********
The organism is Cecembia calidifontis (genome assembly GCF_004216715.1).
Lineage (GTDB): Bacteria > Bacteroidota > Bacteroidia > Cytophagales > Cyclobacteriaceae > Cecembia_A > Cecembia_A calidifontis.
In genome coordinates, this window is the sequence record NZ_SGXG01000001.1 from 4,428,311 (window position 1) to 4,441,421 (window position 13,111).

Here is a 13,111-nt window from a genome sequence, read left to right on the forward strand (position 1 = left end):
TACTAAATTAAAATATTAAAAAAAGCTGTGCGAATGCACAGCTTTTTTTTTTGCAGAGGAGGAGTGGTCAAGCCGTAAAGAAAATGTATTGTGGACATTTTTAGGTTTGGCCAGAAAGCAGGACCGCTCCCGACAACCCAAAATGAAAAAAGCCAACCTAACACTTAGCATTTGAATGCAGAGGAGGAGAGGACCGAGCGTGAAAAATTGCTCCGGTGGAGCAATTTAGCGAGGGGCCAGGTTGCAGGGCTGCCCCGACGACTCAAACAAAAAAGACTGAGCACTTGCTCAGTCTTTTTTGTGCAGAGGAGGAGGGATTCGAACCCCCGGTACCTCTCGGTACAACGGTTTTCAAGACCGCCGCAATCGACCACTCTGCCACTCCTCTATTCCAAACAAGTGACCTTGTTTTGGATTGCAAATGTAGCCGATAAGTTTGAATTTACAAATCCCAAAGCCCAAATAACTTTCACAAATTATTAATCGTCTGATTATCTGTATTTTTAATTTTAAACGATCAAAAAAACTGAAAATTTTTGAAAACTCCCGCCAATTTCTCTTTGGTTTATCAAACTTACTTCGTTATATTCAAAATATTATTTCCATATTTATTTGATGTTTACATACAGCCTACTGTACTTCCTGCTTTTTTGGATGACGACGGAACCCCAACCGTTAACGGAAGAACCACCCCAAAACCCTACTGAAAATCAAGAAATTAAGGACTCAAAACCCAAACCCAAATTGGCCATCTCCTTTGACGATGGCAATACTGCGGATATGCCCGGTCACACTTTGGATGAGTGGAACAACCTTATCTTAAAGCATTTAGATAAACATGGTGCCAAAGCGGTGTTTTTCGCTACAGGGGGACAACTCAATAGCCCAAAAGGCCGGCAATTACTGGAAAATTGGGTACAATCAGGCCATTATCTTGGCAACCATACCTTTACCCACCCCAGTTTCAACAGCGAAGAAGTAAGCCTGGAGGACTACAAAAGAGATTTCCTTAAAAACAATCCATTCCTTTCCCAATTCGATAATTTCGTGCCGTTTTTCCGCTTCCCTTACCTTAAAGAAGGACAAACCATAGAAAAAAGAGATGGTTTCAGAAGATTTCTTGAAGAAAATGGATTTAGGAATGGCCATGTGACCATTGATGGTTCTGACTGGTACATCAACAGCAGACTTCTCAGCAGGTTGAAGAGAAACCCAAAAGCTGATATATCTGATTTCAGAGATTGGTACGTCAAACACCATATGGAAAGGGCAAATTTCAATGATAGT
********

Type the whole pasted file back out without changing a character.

The organism is Cecembia calidifontis (genome assembly GCF_004216715.1).
Lineage (GTDB): Bacteria > Bacteroidota > Bacteroidia > Cytophagales > Cyclobacteriaceae > Cecembia_A > Cecembia_A calidifontis.
In genome coordinates, this window is the sequence record NZ_SGXG01000001.1 from 4,428,311 (window position 1) to 4,441,421 (window position 13,111).

Here is a 13,111-nt window from a genome sequence, read left to right on the forward strand (position 1 = left end):
TACTAAATTAAAATATTAAAAAAAGCTGTGCGAATGCACAGCTTTTTTTTTTGCAGAGGAGGAGTGGTCAAGCCGTAAAGAAAATGTATTGTGGACATTTTTAGGTTTGGCCAGAAAGCAGGACCGCTCCCGACAACCCAAAATGAAAAAAGCCAACCTAACACTTAGCATTTGAATGCAGAGGAGGAGAGGACCGAGCGTGAAAAATTGCTCCGGTGGAGCAATTTAGCGAGGGGCCAGGTTGCAGGGCTGCCCCGACGACTCAAACAAAAAAGACTGAGCACTTGCTCAGTCTTTTTTGTGCAGAGGAGGAGGGATTCGAACCCCCGGTACCTCTCGGTACAACGGTTTTCAAGACCGCCGCAATCGACCACTCTGCCACTCCTCTATTCCAAACAAGTGACCTTGTTTTGGATTGCAAATGTAGCCGATAAGTTTGAATTTACAAATCCCAAAGCCCAAATAACTTTCACAAATTATTAATCGTCTGATTATCTGTATTTTTAATTTTAAACGATCAAAAAAACTGAAAATTTTTGAAAACTCCCGCCAATTTCTCTTTGGTTTATCAAACTTACTTCGTTATATTCAAAATATTATTTCCATATTTATTTGATGTTTACATACAGCCTACTGTACTTCCTGCTTTTTTGGATGACGACGGAACCCCAACCGTTAACGGAAGAACCACCCCAAAACCCTACTGAAAATCAAGAAATTAAGGACTCAAAACCCAAACCCAAATTGGCCATCTCCTTTGACGATGGCAATACTGCGGATATGCCCGGTCACACTTTGGATGAGTGGAACAACCTTATCTTAAAGCATTTAGATAAACATGGTGCCAAAGCGGTGTTTTTCGCTACAGGGGGACAACTCAATAGCCCAAAAGGCCGGCAATTACTGGAAAATTGGGTACAATCAGGCCATTATCTTGGCAACCATACCTTTACCCACCCCAGTTTCAACAGCGAAGAAGTAAGCCTGGAGGACTACAAAAGAGATTTCCTTAAAAACAATCCATTCCTTTCCCAATTCGATAATTTCGTGCCGTTTTTCCGCTTCCCTTACCTTAAAGAAGGACAAACCATAGAAAAAAGAGATGGTTTCAGAAGATTTCTTGAAGAAAATGGATTTAGGAATGGCCATGTGACCATTGATGGTTCTGACTGGTACATCAACAGCAGACTTCTCAGCAGGTTGAAGAGAAACCCAAAAGCTGATATATCTGATTTCAGAGATTGGTACGTCAAACACCATATGGAAAGGGCAAATTTCAATGATAGT